The third largest continent on our globe seems to be slightly overlooked, by historical fiction most of all.
Was anything happening on those vast, diverse lands before the 15th century?

The logic says – yeah, probably, something has to be going on over there. They say the Bering straits were bridged several times by the most recent Ice Age, allowing some people to sneak in and spread far and wide.

Well, ok, there were people, but if you attempt to mirror the history through literary fiction, those people did absolutely nothing for he millennias to come, waiting patiently to be discovered.

And it really took time! Those, allowed to write and interpret history, had really made them wait before offering them their allocated part of either a noble or a cruel savage. What a nice part! So appealing, the kids all over the world love sticking feathers into their hair, playing in Indians all day long. Even the adults’ costume parties are full of such “Indians”. All over the world people seems to know everything that there is to know about thousands of different cultures and nations that populated (and still are) the third largest continent,  manly by sticking feathers into their heads and making loud, weird-sounding noises (and I know what I’m talking about; I lived on three different continents for years).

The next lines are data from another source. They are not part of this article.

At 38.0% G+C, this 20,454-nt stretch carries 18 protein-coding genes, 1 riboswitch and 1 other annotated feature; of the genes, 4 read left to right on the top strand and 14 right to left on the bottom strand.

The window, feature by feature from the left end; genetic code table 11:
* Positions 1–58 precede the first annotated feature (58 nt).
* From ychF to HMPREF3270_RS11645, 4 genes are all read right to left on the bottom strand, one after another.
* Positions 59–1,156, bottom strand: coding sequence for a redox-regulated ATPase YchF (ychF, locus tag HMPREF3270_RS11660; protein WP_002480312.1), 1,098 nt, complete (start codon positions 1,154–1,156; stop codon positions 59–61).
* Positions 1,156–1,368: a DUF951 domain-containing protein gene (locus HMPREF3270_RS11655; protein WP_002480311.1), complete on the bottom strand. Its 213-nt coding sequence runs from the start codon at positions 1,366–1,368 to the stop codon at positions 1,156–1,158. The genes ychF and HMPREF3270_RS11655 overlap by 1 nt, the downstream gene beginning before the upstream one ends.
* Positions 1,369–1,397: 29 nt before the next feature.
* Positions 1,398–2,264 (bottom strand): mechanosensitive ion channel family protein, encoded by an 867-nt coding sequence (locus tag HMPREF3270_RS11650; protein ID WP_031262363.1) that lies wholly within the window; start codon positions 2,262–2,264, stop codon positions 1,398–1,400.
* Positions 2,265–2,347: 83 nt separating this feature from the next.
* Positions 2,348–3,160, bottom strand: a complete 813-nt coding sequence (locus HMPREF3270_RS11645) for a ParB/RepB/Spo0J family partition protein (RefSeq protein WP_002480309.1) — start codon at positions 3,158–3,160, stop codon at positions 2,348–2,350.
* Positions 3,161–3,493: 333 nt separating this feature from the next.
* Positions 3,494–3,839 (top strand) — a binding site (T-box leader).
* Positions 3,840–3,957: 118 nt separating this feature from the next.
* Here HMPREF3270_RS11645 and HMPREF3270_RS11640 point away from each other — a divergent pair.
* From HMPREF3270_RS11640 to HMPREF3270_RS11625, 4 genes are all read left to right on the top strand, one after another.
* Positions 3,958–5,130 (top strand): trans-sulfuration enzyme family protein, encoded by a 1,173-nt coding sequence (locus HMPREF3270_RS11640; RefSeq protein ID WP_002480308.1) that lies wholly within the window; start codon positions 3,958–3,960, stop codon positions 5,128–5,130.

Through the recent decades, pre-Columbian history seems to gain some serious attention in the textbooks (not around the world, gods forbid, but at least in North America itself). Those books are few and far between, but they are there and it’s a beginning. Yet, in the literature fiction, this niche seems still vacant. There are many great novels on the post-Columbian times, but none seems to look further than the end of the 15th century. Why?
I was told – because nobody cares. Well, it’s a tricky matter. Nobody knows, so nobody cares. Inform them (nicely enough, but that’s what historical fiction for) and their interest may arise. So I’m going to do just that.

One novel is out there and another one is on the grill. And everything is 15th century and back, I promise. No digressing, no sailing caravels around; the Europeans are still safely across the Atlantic.
It turned out there were quite a few empires, confederations and spectacular clashes all over the today’s US and Canada and I didn’t have to look hard to find them.